If you have installed world's most popular torrent download software, μTorrent, then you should download its latest version for Windows as soon as possible.
Google's security researcher at Project Zero discovered a serious remote code execution vulnerability in both the 'μTorrent desktop app for Windows' and newly launched 'μTorrent Web' that allows users to download and stream torrents directly into their web browser.
μTorrent Classic and μTorrent Web apps run in the background on the Windows machine and start a locally hosted HTTP RPC server on ports 10000 and 19575, respectively, using which users can access its interfaces over any web browser.
However, Project Zero researcher Tavis Ormandy found that several issues with these RPC servers could allow remote attackers to take control of the torrent download software with little user interaction.
According to Ormandy, uTorrent apps are vulnerable to a hacking technique called the "domain name system rebinding" that could allow any malicious website a user visits to execute malicious code on user's computer remotely.
To execute DNS rebinding attack, one can simply create a malicious website with a DNS name that resolves to the local IP address of the computer running a vulnerable uTorrent app.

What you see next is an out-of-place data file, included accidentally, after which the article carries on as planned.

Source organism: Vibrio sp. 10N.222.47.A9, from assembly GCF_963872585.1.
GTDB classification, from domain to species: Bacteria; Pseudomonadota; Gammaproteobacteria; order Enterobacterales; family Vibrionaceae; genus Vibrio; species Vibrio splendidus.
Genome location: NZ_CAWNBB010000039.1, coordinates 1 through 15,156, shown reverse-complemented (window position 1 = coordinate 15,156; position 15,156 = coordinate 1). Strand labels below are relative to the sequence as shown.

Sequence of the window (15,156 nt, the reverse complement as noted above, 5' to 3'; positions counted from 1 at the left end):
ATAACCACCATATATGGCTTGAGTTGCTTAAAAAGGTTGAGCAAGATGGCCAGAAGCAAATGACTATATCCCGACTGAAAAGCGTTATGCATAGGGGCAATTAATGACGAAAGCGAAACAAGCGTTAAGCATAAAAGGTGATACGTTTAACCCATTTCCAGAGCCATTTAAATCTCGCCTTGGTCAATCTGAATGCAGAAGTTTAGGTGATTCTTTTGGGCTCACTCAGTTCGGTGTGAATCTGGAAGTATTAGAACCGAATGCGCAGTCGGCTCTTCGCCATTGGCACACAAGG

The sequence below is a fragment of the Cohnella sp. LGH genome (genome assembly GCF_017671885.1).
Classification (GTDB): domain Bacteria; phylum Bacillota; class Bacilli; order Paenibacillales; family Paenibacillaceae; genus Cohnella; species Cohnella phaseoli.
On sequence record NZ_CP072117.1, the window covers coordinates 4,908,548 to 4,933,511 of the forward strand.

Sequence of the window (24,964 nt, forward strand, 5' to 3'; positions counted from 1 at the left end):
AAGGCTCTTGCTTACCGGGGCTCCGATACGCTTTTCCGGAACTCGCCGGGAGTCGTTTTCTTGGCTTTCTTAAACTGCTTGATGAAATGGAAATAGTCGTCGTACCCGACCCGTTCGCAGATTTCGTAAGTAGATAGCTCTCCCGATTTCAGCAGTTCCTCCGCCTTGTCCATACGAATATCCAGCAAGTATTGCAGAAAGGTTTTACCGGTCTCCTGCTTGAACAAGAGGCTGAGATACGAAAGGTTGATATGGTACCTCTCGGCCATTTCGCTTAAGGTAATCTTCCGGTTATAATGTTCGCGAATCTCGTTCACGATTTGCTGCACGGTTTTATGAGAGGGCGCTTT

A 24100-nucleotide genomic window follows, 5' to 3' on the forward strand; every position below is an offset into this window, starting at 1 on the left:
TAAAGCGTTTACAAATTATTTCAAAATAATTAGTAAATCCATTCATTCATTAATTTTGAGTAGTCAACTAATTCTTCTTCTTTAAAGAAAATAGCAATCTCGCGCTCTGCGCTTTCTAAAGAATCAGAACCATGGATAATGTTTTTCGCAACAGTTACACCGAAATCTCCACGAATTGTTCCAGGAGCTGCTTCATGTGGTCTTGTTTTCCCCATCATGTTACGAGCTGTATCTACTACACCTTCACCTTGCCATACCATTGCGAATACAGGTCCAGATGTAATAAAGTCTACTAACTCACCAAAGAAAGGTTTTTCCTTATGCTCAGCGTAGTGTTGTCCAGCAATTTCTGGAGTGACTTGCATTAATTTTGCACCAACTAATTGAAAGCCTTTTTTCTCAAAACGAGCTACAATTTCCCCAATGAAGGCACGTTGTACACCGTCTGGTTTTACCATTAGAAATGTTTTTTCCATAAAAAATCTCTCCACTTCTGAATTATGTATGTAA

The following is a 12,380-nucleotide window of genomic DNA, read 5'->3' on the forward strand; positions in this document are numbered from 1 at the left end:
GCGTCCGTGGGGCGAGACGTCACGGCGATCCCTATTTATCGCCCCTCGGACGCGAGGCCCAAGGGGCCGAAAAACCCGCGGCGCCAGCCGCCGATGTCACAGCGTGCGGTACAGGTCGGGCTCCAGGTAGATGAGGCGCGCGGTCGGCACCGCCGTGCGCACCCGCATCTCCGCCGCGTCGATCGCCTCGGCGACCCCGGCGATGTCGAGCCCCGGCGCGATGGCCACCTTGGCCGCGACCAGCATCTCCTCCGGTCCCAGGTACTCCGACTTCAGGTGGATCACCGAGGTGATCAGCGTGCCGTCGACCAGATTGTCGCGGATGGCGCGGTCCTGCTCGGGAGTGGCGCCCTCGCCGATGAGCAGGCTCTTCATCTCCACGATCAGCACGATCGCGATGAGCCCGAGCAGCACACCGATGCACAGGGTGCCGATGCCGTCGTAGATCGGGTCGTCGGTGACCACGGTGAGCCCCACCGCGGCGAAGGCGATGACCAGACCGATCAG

"This requires some simple DNS rebinding to attack remotely, but once you have the secret you can just change the directory torrents are saved to, and then download any file anywhere writable," Ormandy explained .
Ormandy also provided proof-of-concept exploits for μTorrent Web and μTorrent desktop ( 1 and 2 ), which are capable of passing malicious commands through the domain in order to get them to execute on the targeted computer.
Last month, Ormandy demonstrated same attack technique against the Transmission BitTorrent app .
Ormandy reported BitTorrent of the issues with the uTorrent client in November 2017 with a 90-days disclosure deadline, but a patch was made public on Tuesday—that's almost 80 days after the initial disclosure.
What's more? The re-issued new security patches the same day after Ormandy found that his exploits continued to work successfully in the default configuration with a small tweak.
"This issue is still exploitable," Ormandy said. "The vulnerability is now public because a patch is available, and BitTorrent have already exhausted their 90 days anyway."
"I see no other option for affected users but to stop using uTorrent Web and contact BitTorrent and request a comprehensive patch."
The company assured its users that all vulnerabilities reported by Ormandy it two of its products had been addressed with the release of:
All users are urged to update their software immediately.